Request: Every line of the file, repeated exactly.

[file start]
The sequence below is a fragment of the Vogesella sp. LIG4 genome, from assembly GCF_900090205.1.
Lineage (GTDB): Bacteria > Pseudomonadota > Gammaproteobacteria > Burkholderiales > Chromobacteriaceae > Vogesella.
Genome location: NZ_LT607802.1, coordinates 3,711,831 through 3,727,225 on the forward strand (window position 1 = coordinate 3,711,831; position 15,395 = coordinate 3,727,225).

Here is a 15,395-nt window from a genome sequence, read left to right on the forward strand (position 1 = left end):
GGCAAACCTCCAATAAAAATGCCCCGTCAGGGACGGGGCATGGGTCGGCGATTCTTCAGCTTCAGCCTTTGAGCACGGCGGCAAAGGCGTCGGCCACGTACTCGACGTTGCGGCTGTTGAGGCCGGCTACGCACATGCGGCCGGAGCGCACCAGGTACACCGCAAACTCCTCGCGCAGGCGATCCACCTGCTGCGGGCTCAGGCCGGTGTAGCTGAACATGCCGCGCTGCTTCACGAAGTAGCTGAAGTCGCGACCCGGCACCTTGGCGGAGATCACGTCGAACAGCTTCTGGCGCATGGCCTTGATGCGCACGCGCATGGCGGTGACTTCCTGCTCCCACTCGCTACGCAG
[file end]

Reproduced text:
The sequence below is a fragment of the Vogesella sp. LIG4 genome, from assembly GCF_900090205.1.
Lineage (GTDB): Bacteria > Pseudomonadota > Gammaproteobacteria > Burkholderiales > Chromobacteriaceae > Vogesella.
Genome location: NZ_LT607802.1, coordinates 3,711,831 through 3,727,225 on the forward strand (window position 1 = coordinate 3,711,831; position 15,395 = coordinate 3,727,225).

Here is a 15,395-nt window from a genome sequence, read left to right on the forward strand (position 1 = left end):
GGCAAACCTCCAATAAAAATGCCCCGTCAGGGACGGGGCATGGGTCGGCGATTCTTCAGCTTCAGCCTTTGAGCACGGCGGCAAAGGCGTCGGCCACGTACTCGACGTTGCGGCTGTTGAGGCCGGCTACGCACATGCGGCCGGAGCGCACCAGGTACACCGCAAACTCCTCGCGCAGGCGATCCACCTGCTGCGGGCTCAGGCCGGTGTAGCTGAACATGCCGCGCTGCTTCACGAAGTAGCTGAAGTCGCGACCCGGCACCTTGGCGGAGATCACGTCGAACAGCTTCTGGCGCATGGCCTTGATGCGCACGCGCATGGCGGTGACTTCCTGCTCCCACTCGCTACGCAG